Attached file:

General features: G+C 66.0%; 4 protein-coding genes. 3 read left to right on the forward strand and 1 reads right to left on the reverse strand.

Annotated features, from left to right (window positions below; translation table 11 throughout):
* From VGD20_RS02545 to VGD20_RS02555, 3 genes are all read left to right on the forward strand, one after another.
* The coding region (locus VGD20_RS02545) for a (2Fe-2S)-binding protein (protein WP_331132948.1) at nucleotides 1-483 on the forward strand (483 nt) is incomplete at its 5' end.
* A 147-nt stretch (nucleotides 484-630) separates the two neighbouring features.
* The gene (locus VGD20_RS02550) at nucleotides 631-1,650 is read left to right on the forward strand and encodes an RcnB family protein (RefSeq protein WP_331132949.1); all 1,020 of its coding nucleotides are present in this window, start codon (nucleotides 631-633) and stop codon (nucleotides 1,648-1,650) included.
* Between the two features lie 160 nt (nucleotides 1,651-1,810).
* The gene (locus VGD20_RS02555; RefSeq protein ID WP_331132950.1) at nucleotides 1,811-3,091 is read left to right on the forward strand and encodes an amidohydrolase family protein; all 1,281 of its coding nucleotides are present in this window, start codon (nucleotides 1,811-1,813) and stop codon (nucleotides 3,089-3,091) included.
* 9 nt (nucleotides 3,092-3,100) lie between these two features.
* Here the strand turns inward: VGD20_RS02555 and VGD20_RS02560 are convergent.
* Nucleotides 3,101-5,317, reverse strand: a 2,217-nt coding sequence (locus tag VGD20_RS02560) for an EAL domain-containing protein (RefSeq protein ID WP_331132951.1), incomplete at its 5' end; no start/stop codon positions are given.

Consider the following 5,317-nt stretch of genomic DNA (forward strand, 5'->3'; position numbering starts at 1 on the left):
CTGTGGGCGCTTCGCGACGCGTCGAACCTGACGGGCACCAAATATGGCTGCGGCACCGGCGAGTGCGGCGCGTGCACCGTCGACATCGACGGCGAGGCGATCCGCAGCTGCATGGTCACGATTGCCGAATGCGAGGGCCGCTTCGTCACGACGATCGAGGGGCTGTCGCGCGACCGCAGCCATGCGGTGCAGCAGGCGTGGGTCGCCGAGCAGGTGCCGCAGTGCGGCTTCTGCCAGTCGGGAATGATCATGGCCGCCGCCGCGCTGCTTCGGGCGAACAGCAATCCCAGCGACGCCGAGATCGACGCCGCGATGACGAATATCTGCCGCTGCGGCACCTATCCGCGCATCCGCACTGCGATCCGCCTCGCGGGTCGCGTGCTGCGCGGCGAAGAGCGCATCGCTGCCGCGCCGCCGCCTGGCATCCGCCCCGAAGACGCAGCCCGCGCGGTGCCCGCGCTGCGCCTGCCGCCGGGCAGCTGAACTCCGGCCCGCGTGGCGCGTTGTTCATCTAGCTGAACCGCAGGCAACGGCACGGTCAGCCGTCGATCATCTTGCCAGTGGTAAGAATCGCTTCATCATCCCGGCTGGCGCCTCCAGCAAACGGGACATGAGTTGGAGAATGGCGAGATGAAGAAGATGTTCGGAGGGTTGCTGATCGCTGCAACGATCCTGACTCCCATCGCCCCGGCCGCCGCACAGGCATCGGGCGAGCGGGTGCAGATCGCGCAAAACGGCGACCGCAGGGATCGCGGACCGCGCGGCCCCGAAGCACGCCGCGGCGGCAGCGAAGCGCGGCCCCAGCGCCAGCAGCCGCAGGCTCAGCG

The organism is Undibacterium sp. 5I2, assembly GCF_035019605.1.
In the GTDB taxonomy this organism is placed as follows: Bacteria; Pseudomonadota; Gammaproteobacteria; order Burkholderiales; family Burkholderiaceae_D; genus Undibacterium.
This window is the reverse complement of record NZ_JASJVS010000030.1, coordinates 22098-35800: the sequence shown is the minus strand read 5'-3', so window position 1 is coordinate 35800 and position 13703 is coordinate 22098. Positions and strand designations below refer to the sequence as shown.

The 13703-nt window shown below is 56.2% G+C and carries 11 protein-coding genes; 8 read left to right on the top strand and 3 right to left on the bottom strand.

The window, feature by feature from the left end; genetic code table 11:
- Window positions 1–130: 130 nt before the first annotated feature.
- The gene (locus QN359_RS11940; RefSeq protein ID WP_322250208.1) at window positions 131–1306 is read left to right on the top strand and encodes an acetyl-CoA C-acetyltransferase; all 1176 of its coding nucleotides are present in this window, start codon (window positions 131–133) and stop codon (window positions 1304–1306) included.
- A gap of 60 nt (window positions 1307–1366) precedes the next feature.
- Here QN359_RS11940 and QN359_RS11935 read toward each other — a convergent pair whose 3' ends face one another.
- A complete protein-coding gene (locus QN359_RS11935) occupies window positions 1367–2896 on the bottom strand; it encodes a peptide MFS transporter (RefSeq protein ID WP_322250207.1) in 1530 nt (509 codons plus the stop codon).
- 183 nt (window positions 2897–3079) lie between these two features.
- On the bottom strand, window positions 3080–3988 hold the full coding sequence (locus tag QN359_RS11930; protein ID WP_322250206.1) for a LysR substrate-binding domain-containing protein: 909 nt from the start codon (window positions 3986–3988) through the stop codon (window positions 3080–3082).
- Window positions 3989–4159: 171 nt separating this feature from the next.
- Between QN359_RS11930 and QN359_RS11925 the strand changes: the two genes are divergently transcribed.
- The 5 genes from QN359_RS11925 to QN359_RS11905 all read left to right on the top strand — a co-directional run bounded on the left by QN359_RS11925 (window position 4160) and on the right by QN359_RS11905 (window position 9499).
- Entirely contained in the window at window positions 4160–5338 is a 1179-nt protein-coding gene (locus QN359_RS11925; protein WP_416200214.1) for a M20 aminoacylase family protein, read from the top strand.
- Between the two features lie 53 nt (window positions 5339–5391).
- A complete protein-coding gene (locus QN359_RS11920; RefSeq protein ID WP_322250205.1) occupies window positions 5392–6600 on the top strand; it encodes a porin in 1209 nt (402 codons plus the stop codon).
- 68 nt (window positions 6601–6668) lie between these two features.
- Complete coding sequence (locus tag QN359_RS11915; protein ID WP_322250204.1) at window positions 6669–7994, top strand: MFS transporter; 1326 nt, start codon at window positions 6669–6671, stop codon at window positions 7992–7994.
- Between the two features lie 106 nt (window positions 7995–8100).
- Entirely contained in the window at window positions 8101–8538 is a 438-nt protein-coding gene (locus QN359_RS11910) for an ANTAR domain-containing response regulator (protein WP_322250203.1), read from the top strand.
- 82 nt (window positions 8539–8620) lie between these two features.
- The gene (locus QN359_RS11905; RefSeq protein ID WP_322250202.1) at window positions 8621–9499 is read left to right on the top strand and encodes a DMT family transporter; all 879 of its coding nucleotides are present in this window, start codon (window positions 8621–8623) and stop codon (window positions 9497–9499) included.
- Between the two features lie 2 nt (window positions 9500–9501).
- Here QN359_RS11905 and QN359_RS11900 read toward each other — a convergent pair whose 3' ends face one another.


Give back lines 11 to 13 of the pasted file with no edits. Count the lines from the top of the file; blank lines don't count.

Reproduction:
* Nucleotides 3,101-5,317, reverse strand: a 2,217-nt coding sequence (locus tag VGD20_RS02560) for an EAL domain-containing protein (RefSeq protein ID WP_331132951.1), incomplete at its 5' end; no start/stop codon positions are given.

Consider the following 5,317-nt stretch of genomic DNA (forward strand, 5'->3'; position numbering starts at 1 on the left):
CTGTGGGCGCTTCGCGACGCGTCGAACCTGACGGGCACCAAATATGGCTGCGGCACCGGCGAGTGCGGCGCGTGCACCGTCGACATCGACGGCGAGGCGATCCGCAGCTGCATGGTCACGATTGCCGAATGCGAGGGCCGCTTCGTCACGACGATCGAGGGGCTGTCGCGCGACCGCAGCCATGCGGTGCAGCAGGCGTGGGTCGCCGAGCAGGTGCCGCAGTGCGGCTTCTGCCAGTCGGGAATGATCATGGCCGCCGCCGCGCTGCTTCGGGCGAACAGCAATCCCAGCGACGCCGAGATCGACGCCGCGATGACGAATATCTGCCGCTGCGGCACCTATCCGCGCATCCGCACTGCGATCCGCCTCGCGGGTCGCGTGCTGCGCGGCGAAGAGCGCATCGCTGCCGCGCCGCCGCCTGGCATCCGCCCCGAAGACGCAGCCCGCGCGGTGCCCGCGCTGCGCCTGCCGCCGGGCAGCTGAACTCCGGCCCGCGTGGCGCGTTGTTCATCTAGCTGAACCGCAGGCAACGGCACGGTCAGCCGTCGATCATCTTGCCAGTGGTAAGAATCGCTTCATCATCCCGGCTGGCGCCTCCAGCAAACGGGACATGAGTTGGAGAATGGCGAGATGAAGAAGATGTTCGGAGGGTTGCTGATCGCTGCAACGATCCTGACTCCCATCGCCCCGGCCGCCGCACAGGCATCGGGCGAGCGGGTGCAGATCGCGCAAAACGGCGACCGCAGGGATCGCGGACCGCGCGGCCCCGAAGCACGCCGCGGCGGCAGCGAAGCGCGGCCCCAGCGCCAGCAGCCGCAGGCTCAGCG